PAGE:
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U.S. Embassy hit in Yemen, raising militancy concerns

Five explosions and sniper fire struck the US compound in a coordinated attack on Wednesday.

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Al Qaeda? Smoke rose from the heavily fortified US Embassy in Sanaa after a series of explosions during the attack on the compound.

Yemen News Agency/Reuters

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The blast shattered the silence here as the city slept through the early fasting hours of Ramadan. A suicide bomber exploded his car Wednesday morning outside the US embassy in the worst attack on the American compound in recent years. It comes at a time when Yemen is coping with an increasingly active Islamist militancy.

People who live near the embassy reported heavy exchanges of gunfire, and initial reports say that at least 16 people were killed, including six Yemeni soldiers and six attackers, though no official numbers have been released. Embassy officials say none of its staff were killed.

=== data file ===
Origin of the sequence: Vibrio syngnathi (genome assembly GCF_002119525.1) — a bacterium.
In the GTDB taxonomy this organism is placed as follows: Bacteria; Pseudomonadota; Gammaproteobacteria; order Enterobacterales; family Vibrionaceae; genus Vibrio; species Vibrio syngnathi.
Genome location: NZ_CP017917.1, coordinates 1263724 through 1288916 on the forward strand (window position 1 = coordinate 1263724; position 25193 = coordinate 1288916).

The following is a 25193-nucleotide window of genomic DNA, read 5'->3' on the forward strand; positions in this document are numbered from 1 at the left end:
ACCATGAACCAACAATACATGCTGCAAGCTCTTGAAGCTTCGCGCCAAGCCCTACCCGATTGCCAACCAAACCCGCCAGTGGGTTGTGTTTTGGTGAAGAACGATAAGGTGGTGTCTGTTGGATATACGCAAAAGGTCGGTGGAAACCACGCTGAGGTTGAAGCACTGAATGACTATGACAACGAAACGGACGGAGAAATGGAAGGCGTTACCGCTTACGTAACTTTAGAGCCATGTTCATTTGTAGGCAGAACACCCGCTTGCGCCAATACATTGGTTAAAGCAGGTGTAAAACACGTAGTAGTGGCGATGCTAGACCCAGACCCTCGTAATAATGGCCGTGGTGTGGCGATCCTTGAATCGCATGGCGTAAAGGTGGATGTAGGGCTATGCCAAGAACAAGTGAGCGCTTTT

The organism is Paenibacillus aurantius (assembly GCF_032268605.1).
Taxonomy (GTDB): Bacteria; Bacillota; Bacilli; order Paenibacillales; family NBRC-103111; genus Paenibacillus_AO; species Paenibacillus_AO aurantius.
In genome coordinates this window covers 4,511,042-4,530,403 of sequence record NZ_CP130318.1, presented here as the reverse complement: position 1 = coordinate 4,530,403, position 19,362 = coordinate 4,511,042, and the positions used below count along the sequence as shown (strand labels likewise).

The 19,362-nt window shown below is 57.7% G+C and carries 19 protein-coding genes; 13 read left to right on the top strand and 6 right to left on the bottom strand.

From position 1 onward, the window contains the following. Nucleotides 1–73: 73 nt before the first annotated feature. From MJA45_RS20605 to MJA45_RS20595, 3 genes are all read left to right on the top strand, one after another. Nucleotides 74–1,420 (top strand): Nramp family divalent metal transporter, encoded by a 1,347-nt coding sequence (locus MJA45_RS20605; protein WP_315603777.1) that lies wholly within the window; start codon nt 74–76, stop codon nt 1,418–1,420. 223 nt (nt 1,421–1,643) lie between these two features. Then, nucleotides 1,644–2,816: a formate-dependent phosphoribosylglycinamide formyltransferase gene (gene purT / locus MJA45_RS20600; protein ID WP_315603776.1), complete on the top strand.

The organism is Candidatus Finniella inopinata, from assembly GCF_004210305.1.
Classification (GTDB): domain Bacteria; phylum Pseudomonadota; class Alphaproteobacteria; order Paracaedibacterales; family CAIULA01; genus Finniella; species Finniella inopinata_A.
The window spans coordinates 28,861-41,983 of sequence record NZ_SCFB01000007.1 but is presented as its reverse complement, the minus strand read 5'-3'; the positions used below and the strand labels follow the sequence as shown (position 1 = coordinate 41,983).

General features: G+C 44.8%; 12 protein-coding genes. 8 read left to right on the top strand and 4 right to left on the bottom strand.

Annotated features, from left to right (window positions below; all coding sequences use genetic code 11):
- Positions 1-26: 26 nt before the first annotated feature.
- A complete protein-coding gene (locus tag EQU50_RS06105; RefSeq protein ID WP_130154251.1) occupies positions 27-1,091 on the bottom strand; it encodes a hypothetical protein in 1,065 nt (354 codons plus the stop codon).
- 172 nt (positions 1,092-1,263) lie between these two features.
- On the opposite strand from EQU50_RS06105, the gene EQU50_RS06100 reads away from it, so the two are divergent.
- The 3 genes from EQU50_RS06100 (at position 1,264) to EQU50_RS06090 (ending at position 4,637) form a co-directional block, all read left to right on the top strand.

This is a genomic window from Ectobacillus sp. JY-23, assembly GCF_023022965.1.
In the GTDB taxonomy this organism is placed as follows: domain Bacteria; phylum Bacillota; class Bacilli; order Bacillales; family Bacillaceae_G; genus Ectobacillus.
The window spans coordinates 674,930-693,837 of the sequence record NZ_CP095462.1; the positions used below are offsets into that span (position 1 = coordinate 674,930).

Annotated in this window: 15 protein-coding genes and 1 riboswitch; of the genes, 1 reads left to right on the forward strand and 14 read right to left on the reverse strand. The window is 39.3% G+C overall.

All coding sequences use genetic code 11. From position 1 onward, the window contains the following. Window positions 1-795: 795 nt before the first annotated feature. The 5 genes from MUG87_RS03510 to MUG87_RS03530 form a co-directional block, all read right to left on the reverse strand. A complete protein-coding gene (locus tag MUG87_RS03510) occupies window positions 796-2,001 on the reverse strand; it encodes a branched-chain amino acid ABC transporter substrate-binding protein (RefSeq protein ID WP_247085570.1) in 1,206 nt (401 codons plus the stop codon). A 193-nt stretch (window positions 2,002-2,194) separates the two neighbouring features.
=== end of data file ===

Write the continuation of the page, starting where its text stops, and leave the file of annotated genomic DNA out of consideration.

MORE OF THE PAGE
A little-known group calling itself Islamic Jihad in Yemen claimed responsibility and threatened similar strikes against the British, Saudi Arabian, and United Arab Emirates' missions in Yemen. Previous such attacks in Yemen have been claimed by Al Qaeda.

The intelligence consulting firm Stratfor said Wednesday, "the explosions and gunfire suggest that suicide bombers as well as gunmen were involved in what appears to have been a complex attack likely perpetrated by jihadists affiliated with the Yemeni node of Al Qaeda."

It says the attack will further aggravate growing tension between Washington and Sanaa over how Yemen has been handling the Islamist militancy in its country.

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